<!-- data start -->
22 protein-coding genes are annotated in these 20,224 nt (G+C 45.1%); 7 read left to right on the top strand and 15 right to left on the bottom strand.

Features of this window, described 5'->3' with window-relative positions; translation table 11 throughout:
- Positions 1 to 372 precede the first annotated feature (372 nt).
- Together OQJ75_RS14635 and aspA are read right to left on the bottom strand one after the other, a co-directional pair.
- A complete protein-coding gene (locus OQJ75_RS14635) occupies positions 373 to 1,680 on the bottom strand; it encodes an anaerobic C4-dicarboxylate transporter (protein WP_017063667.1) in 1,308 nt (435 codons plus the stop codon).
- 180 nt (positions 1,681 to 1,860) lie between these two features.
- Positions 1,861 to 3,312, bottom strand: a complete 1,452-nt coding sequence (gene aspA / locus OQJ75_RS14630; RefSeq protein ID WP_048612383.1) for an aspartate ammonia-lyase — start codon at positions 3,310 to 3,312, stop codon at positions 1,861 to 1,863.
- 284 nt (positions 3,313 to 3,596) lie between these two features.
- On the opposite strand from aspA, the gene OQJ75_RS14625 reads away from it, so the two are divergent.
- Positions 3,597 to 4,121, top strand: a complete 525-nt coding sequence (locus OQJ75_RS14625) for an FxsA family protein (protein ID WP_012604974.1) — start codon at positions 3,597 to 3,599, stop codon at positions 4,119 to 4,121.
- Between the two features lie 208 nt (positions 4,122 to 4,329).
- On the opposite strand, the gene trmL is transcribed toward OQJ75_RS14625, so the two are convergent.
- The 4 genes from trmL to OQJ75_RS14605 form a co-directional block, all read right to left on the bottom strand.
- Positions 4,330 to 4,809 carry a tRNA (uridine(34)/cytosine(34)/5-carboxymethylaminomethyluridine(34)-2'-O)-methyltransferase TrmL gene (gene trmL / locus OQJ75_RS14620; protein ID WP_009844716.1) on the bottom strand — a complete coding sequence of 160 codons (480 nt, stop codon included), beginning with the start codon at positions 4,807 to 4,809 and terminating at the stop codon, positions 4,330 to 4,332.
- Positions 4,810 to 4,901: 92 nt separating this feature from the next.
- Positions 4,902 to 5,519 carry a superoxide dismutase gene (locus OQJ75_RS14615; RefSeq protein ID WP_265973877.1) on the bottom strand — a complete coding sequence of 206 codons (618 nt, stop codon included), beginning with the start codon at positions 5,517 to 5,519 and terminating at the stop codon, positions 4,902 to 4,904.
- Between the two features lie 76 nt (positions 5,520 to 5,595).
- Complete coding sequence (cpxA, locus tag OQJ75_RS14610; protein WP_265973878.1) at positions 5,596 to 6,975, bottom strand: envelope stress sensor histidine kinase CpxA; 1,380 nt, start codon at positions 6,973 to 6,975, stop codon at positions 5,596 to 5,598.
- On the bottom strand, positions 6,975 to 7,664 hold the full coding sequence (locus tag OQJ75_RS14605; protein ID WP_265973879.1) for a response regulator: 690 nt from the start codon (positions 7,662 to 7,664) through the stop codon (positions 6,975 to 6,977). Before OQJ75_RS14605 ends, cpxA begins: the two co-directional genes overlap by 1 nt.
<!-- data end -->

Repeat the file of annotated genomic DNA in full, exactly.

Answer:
22 protein-coding genes are annotated in these 20,224 nt (G+C 45.1%); 7 read left to right on the top strand and 15 right to left on the bottom strand.

Features of this window, described 5'->3' with window-relative positions; translation table 11 throughout:
- Positions 1 to 372 precede the first annotated feature (372 nt).
- Together OQJ75_RS14635 and aspA are read right to left on the bottom strand one after the other, a co-directional pair.
- A complete protein-coding gene (locus OQJ75_RS14635) occupies positions 373 to 1,680 on the bottom strand; it encodes an anaerobic C4-dicarboxylate transporter (protein WP_017063667.1) in 1,308 nt (435 codons plus the stop codon).
- 180 nt (positions 1,681 to 1,860) lie between these two features.
- Positions 1,861 to 3,312, bottom strand: a complete 1,452-nt coding sequence (gene aspA / locus OQJ75_RS14630; RefSeq protein ID WP_048612383.1) for an aspartate ammonia-lyase — start codon at positions 3,310 to 3,312, stop codon at positions 1,861 to 1,863.
- 284 nt (positions 3,313 to 3,596) lie between these two features.
- On the opposite strand from aspA, the gene OQJ75_RS14625 reads away from it, so the two are divergent.
- Positions 3,597 to 4,121, top strand: a complete 525-nt coding sequence (locus OQJ75_RS14625) for an FxsA family protein (protein ID WP_012604974.1) — start codon at positions 3,597 to 3,599, stop codon at positions 4,119 to 4,121.
- Between the two features lie 208 nt (positions 4,122 to 4,329).
- On the opposite strand, the gene trmL is transcribed toward OQJ75_RS14625, so the two are convergent.
- The 4 genes from trmL to OQJ75_RS14605 form a co-directional block, all read right to left on the bottom strand.
- Positions 4,330 to 4,809 carry a tRNA (uridine(34)/cytosine(34)/5-carboxymethylaminomethyluridine(34)-2'-O)-methyltransferase TrmL gene (gene trmL / locus OQJ75_RS14620; protein ID WP_009844716.1) on the bottom strand — a complete coding sequence of 160 codons (480 nt, stop codon included), beginning with the start codon at positions 4,807 to 4,809 and terminating at the stop codon, positions 4,330 to 4,332.
- Positions 4,810 to 4,901: 92 nt separating this feature from the next.
- Positions 4,902 to 5,519 carry a superoxide dismutase gene (locus OQJ75_RS14615; RefSeq protein ID WP_265973877.1) on the bottom strand — a complete coding sequence of 206 codons (618 nt, stop codon included), beginning with the start codon at positions 5,517 to 5,519 and terminating at the stop codon, positions 4,902 to 4,904.
- Between the two features lie 76 nt (positions 5,520 to 5,595).
- Complete coding sequence (cpxA, locus tag OQJ75_RS14610; protein WP_265973878.1) at positions 5,596 to 6,975, bottom strand: envelope stress sensor histidine kinase CpxA; 1,380 nt, start codon at positions 6,973 to 6,975, stop codon at positions 5,596 to 5,598.
- On the bottom strand, positions 6,975 to 7,664 hold the full coding sequence (locus tag OQJ75_RS14605; protein ID WP_265973879.1) for a response regulator: 690 nt from the start codon (positions 7,662 to 7,664) through the stop codon (positions 6,975 to 6,977). Before OQJ75_RS14605 ends, cpxA begins: the two co-directional genes overlap by 1 nt.